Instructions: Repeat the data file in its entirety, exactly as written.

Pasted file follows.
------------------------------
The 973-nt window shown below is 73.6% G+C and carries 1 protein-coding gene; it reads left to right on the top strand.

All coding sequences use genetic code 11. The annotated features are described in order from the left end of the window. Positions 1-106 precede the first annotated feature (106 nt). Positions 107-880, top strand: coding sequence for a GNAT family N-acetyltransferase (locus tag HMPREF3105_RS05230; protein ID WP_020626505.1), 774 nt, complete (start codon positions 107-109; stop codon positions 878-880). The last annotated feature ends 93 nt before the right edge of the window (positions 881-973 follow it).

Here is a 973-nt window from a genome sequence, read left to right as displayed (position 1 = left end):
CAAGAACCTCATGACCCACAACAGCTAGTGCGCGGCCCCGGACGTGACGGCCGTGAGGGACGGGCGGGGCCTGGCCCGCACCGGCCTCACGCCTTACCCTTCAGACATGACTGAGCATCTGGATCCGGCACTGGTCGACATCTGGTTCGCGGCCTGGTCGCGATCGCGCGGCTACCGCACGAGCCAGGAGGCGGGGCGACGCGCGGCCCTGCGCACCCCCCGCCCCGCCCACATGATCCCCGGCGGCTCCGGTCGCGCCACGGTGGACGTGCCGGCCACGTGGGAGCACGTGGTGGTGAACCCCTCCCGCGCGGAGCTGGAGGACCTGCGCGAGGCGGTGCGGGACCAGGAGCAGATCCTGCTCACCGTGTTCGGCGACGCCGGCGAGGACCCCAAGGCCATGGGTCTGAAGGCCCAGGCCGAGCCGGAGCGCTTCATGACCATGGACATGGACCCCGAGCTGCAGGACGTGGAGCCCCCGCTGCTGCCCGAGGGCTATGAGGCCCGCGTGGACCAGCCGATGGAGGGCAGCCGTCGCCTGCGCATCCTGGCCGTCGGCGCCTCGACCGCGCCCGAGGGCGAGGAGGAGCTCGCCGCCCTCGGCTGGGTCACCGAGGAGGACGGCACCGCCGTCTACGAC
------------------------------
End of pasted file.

The 973-nt window shown below is 73.6% G+C and carries 1 protein-coding gene; it reads left to right on the top strand.

All coding sequences use genetic code 11. The annotated features are described in order from the left end of the window. Positions 1-106 precede the first annotated feature (106 nt). Positions 107-880, top strand: coding sequence for a GNAT family N-acetyltransferase (locus tag HMPREF3105_RS05230; protein ID WP_020626505.1), 774 nt, complete (start codon positions 107-109; stop codon positions 878-880). The last annotated feature ends 93 nt before the right edge of the window (positions 881-973 follow it).

Here is a 973-nt window from a genome sequence, read left to right as displayed (position 1 = left end):
CAAGAACCTCATGACCCACAACAGCTAGTGCGCGGCCCCGGACGTGACGGCCGTGAGGGACGGGCGGGGCCTGGCCCGCACCGGCCTCACGCCTTACCCTTCAGACATGACTGAGCATCTGGATCCGGCACTGGTCGACATCTGGTTCGCGGCCTGGTCGCGATCGCGCGGCTACCGCACGAGCCAGGAGGCGGGGCGACGCGCGGCCCTGCGCACCCCCCGCCCCGCCCACATGATCCCCGGCGGCTCCGGTCGCGCCACGGTGGACGTGCCGGCCACGTGGGAGCACGTGGTGGTGAACCCCTCCCGCGCGGAGCTGGAGGACCTGCGCGAGGCGGTGCGGGACCAGGAGCAGATCCTGCTCACCGTGTTCGGCGACGCCGGCGAGGACCCCAAGGCCATGGGTCTGAAGGCCCAGGCCGAGCCGGAGCGCTTCATGACCATGGACATGGACCCCGAGCTGCAGGACGTGGAGCCCCCGCTGCTGCCCGAGGGCTATGAGGCCCGCGTGGACCAGCCGATGGAGGGCAGCCGTCGCCTGCGCATCCTGGCCGTCGGCGCCTCGACCGCGCCCGAGGGCGAGGAGGAGCTCGCCGCCCTCGGCTGGGTCACCGAGGAGGACGGCACCGCCGTCTACGAC